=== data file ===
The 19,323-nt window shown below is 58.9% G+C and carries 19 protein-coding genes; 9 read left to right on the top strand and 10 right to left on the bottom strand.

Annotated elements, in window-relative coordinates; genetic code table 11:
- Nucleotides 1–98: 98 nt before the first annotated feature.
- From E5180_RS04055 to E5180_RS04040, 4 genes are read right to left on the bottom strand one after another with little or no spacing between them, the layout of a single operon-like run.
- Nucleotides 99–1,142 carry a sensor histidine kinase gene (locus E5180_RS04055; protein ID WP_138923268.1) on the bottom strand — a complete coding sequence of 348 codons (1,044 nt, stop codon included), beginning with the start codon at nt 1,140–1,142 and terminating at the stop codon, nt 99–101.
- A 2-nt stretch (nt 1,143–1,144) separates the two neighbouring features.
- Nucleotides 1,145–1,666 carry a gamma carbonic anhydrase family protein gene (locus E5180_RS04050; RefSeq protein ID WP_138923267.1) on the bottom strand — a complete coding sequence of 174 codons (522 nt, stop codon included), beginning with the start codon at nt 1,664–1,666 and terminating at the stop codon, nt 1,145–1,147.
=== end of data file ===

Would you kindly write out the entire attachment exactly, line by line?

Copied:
The 19,323-nt window shown below is 58.9% G+C and carries 19 protein-coding genes; 9 read left to right on the top strand and 10 right to left on the bottom strand.

Annotated elements, in window-relative coordinates; genetic code table 11:
- Nucleotides 1–98: 98 nt before the first annotated feature.
- From E5180_RS04055 to E5180_RS04040, 4 genes are read right to left on the bottom strand one after another with little or no spacing between them, the layout of a single operon-like run.
- Nucleotides 99–1,142 carry a sensor histidine kinase gene (locus E5180_RS04055; protein ID WP_138923268.1) on the bottom strand — a complete coding sequence of 348 codons (1,044 nt, stop codon included), beginning with the start codon at nt 1,140–1,142 and terminating at the stop codon, nt 99–101.
- A 2-nt stretch (nt 1,143–1,144) separates the two neighbouring features.
- Nucleotides 1,145–1,666 carry a gamma carbonic anhydrase family protein gene (locus E5180_RS04050; RefSeq protein ID WP_138923267.1) on the bottom strand — a complete coding sequence of 174 codons (522 nt, stop codon included), beginning with the start codon at nt 1,664–1,666 and terminating at the stop codon, nt 1,145–1,147.